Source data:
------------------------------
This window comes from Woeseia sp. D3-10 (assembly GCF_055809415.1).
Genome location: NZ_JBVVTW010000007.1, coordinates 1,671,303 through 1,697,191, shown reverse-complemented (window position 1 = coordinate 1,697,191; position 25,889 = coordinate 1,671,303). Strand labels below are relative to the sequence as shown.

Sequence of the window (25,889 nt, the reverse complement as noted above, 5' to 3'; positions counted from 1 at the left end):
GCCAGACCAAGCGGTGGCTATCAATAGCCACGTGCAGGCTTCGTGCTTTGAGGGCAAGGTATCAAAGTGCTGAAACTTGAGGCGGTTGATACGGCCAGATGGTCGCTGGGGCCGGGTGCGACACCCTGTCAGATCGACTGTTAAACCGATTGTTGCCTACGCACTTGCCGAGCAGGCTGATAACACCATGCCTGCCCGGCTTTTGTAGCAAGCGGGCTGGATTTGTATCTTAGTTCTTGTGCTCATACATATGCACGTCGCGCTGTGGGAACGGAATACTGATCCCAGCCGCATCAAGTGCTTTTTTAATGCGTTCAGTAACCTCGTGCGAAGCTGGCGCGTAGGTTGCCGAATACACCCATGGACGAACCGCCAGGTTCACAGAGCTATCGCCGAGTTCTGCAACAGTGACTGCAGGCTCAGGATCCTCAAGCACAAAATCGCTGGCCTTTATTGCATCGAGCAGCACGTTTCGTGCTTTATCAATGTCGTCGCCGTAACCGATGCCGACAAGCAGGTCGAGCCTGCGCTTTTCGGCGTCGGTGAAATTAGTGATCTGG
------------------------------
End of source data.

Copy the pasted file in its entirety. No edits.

This window comes from Woeseia sp. D3-10 (assembly GCF_055809415.1).
Genome location: NZ_JBVVTW010000007.1, coordinates 1,671,303 through 1,697,191, shown reverse-complemented (window position 1 = coordinate 1,697,191; position 25,889 = coordinate 1,671,303). Strand labels below are relative to the sequence as shown.

Sequence of the window (25,889 nt, the reverse complement as noted above, 5' to 3'; positions counted from 1 at the left end):
GCCAGACCAAGCGGTGGCTATCAATAGCCACGTGCAGGCTTCGTGCTTTGAGGGCAAGGTATCAAAGTGCTGAAACTTGAGGCGGTTGATACGGCCAGATGGTCGCTGGGGCCGGGTGCGACACCCTGTCAGATCGACTGTTAAACCGATTGTTGCCTACGCACTTGCCGAGCAGGCTGATAACACCATGCCTGCCCGGCTTTTGTAGCAAGCGGGCTGGATTTGTATCTTAGTTCTTGTGCTCATACATATGCACGTCGCGCTGTGGGAACGGAATACTGATCCCAGCCGCATCAAGTGCTTTTTTAATGCGTTCAGTAACCTCGTGCGAAGCTGGCGCGTAGGTTGCCGAATACACCCATGGACGAACCGCCAGGTTCACAGAGCTATCGCCGAGTTCTGCAACAGTGACTGCAGGCTCAGGATCCTCAAGCACAAAATCGCTGGCCTTTATTGCATCGAGCAGCACGTTTCGTGCTTTATCAATGTCGTCGCCGTAACCGATGCCGACAAGCAGGTCGAGCCTGCGCTTTTCGGCGTCGGTGAAATTAGTGATCTGG